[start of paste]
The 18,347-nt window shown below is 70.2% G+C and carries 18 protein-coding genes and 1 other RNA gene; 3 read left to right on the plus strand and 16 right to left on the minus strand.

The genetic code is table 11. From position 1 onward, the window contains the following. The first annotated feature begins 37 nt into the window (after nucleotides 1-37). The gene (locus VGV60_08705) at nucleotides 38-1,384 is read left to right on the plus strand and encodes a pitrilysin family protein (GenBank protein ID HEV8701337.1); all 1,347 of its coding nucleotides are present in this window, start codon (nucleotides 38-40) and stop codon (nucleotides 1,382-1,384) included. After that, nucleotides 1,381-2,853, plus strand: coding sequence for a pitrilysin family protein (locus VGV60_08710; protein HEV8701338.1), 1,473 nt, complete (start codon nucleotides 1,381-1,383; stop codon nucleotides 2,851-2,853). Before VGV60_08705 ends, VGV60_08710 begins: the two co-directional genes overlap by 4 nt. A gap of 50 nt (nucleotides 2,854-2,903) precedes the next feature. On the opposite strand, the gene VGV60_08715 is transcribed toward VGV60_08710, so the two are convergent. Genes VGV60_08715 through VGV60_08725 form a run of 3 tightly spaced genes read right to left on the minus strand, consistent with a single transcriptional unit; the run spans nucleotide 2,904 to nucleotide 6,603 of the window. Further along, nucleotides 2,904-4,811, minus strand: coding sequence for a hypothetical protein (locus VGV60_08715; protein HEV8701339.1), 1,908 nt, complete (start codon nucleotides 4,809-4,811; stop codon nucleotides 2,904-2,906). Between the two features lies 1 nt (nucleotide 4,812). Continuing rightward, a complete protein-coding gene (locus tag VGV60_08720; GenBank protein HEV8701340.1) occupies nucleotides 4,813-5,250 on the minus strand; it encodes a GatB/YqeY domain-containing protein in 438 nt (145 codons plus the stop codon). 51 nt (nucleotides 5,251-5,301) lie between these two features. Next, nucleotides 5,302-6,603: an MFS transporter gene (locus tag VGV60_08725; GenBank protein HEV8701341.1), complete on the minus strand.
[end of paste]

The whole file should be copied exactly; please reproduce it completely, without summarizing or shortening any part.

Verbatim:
The 18,347-nt window shown below is 70.2% G+C and carries 18 protein-coding genes and 1 other RNA gene; 3 read left to right on the plus strand and 16 right to left on the minus strand.

The genetic code is table 11. From position 1 onward, the window contains the following. The first annotated feature begins 37 nt into the window (after nucleotides 1-37). The gene (locus VGV60_08705) at nucleotides 38-1,384 is read left to right on the plus strand and encodes a pitrilysin family protein (GenBank protein ID HEV8701337.1); all 1,347 of its coding nucleotides are present in this window, start codon (nucleotides 38-40) and stop codon (nucleotides 1,382-1,384) included. After that, nucleotides 1,381-2,853, plus strand: coding sequence for a pitrilysin family protein (locus VGV60_08710; protein HEV8701338.1), 1,473 nt, complete (start codon nucleotides 1,381-1,383; stop codon nucleotides 2,851-2,853). Before VGV60_08705 ends, VGV60_08710 begins: the two co-directional genes overlap by 4 nt. A gap of 50 nt (nucleotides 2,854-2,903) precedes the next feature. On the opposite strand, the gene VGV60_08715 is transcribed toward VGV60_08710, so the two are convergent. Genes VGV60_08715 through VGV60_08725 form a run of 3 tightly spaced genes read right to left on the minus strand, consistent with a single transcriptional unit; the run spans nucleotide 2,904 to nucleotide 6,603 of the window. Further along, nucleotides 2,904-4,811, minus strand: coding sequence for a hypothetical protein (locus VGV60_08715; protein HEV8701339.1), 1,908 nt, complete (start codon nucleotides 4,809-4,811; stop codon nucleotides 2,904-2,906). Between the two features lies 1 nt (nucleotide 4,812). Continuing rightward, a complete protein-coding gene (locus tag VGV60_08720; GenBank protein HEV8701340.1) occupies nucleotides 4,813-5,250 on the minus strand; it encodes a GatB/YqeY domain-containing protein in 438 nt (145 codons plus the stop codon). 51 nt (nucleotides 5,251-5,301) lie between these two features. Next, nucleotides 5,302-6,603: an MFS transporter gene (locus tag VGV60_08725; GenBank protein HEV8701341.1), complete on the minus strand.